Nicola Sturgeon’s SNP continues to fascinate. Last year her party, then led by Alex Salmond, narrowly lost the Scottish Referendum, with 55% voting to stay in a United Kingdom. Paradoxically, since losing the party has never been stronger – it has gained more than 100,000 new members since the referendum and is on course to obliterate Labour in its heartlands north of the River Tweed. While a second referendum is not formally part of the SNP’s manifesto for coming UK general election, it is thought that it will feature as part of the party’s plans for the 2016 Scottish contest – where another victory could usher in a new referendum – though the people of Scotland could tire of the so-called ‘neverendum’ situation where the threat of another Yes/No vote carries a draining effect.

UKIP, for its part, has hoovered up votes from both Labour and the Conservatives by blaming immigration for the country’s ills and trading on discontentment within both parties. It is an argument that resonates amid the chorus of cuts rained down on public services that has led to scarcity and, in some areas, questionable quality. Its leader, Nigel Farage, is a charismatic character who refreshingly for a party leader is often straightforward in answering questions. However, his risible rhetoric on immigration is designed to divide in a way that can often manifest itself in outright bigotry, especially from less eloquent members of his party.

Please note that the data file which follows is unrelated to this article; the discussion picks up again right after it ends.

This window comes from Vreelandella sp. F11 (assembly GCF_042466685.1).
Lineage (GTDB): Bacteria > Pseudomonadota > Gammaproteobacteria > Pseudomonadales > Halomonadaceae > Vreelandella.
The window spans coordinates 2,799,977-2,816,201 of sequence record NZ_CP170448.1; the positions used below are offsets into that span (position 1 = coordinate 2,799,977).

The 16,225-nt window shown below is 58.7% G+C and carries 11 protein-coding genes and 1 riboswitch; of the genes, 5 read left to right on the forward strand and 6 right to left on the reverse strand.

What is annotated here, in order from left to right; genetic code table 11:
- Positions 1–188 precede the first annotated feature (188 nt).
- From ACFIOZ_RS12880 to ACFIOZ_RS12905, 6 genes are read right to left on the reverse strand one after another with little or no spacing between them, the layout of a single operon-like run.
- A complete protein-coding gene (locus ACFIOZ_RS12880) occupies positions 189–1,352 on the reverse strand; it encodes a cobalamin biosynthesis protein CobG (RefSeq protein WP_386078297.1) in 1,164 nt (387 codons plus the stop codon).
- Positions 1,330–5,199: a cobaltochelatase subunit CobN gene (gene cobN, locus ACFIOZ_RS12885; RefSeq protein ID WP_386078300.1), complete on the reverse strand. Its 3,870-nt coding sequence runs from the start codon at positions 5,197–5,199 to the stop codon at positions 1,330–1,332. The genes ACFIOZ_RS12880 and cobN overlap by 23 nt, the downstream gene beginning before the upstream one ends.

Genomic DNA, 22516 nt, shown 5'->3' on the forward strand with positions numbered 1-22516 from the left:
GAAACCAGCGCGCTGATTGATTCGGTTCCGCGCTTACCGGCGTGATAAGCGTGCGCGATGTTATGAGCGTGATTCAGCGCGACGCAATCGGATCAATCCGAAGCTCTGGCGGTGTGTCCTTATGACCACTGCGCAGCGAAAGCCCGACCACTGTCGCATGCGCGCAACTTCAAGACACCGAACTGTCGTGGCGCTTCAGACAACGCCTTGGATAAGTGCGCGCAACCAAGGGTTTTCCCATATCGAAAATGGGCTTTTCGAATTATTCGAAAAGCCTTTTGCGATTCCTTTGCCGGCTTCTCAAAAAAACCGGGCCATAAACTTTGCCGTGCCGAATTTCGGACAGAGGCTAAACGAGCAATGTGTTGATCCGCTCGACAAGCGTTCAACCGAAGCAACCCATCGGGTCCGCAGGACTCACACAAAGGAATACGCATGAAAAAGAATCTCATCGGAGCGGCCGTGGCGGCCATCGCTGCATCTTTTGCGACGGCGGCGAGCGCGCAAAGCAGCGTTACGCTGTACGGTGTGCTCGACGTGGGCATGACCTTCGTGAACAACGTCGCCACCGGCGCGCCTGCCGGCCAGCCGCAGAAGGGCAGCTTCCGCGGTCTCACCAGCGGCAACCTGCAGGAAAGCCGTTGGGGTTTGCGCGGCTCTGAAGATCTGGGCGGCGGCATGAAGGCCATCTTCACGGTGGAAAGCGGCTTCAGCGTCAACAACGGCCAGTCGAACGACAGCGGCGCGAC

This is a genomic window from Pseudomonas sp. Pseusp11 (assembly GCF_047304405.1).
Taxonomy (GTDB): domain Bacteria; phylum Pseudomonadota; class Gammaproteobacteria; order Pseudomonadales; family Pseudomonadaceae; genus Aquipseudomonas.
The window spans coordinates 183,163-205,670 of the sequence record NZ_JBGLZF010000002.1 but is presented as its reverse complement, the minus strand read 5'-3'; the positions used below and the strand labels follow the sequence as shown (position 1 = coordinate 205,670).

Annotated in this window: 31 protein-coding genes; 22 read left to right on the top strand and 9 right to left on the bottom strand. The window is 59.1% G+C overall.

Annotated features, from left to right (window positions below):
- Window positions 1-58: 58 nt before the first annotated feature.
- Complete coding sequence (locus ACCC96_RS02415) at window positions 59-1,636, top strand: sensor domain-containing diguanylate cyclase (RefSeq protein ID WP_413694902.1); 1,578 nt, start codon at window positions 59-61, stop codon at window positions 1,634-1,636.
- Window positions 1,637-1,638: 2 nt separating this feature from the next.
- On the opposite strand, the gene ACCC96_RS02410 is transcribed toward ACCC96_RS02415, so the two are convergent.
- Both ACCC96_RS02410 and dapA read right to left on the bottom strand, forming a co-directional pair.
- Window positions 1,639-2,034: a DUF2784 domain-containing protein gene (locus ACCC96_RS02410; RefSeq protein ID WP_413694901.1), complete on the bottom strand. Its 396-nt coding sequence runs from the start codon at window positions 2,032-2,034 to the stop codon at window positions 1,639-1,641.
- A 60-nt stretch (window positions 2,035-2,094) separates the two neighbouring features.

The challenger – Labour’s Ed Miliband

Given that fiscal tightening in this Parliament has led to wealth seemingly not trickling down to where it has been needed most, one would have thought that the Labour Party, freshly in Opposition following 13 years of power, would thrive and be swiftly returned to office.